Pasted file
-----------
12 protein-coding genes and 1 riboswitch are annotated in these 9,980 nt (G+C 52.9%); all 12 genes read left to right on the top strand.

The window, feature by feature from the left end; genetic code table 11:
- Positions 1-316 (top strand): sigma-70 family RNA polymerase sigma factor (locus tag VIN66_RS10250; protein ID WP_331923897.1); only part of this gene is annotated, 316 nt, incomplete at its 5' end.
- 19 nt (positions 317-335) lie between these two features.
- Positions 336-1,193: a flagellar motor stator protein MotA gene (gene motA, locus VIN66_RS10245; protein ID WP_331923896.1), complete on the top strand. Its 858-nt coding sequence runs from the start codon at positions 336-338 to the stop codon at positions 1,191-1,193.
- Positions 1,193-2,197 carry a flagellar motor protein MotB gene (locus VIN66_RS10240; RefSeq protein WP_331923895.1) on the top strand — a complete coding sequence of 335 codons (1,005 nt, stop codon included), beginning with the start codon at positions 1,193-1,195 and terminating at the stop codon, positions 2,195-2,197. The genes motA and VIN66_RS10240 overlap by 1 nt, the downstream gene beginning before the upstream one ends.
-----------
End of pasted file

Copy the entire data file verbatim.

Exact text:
12 protein-coding genes and 1 riboswitch are annotated in these 9,980 nt (G+C 52.9%); all 12 genes read left to right on the top strand.

The window, feature by feature from the left end; genetic code table 11:
- Positions 1-316 (top strand): sigma-70 family RNA polymerase sigma factor (locus tag VIN66_RS10250; protein ID WP_331923897.1); only part of this gene is annotated, 316 nt, incomplete at its 5' end.
- 19 nt (positions 317-335) lie between these two features.
- Positions 336-1,193: a flagellar motor stator protein MotA gene (gene motA, locus VIN66_RS10245; protein ID WP_331923896.1), complete on the top strand. Its 858-nt coding sequence runs from the start codon at positions 336-338 to the stop codon at positions 1,191-1,193.
- Positions 1,193-2,197 carry a flagellar motor protein MotB gene (locus VIN66_RS10240; RefSeq protein WP_331923895.1) on the top strand — a complete coding sequence of 335 codons (1,005 nt, stop codon included), beginning with the start codon at positions 1,193-1,195 and terminating at the stop codon, positions 2,195-2,197. The genes motA and VIN66_RS10240 overlap by 1 nt, the downstream gene beginning before the upstream one ends.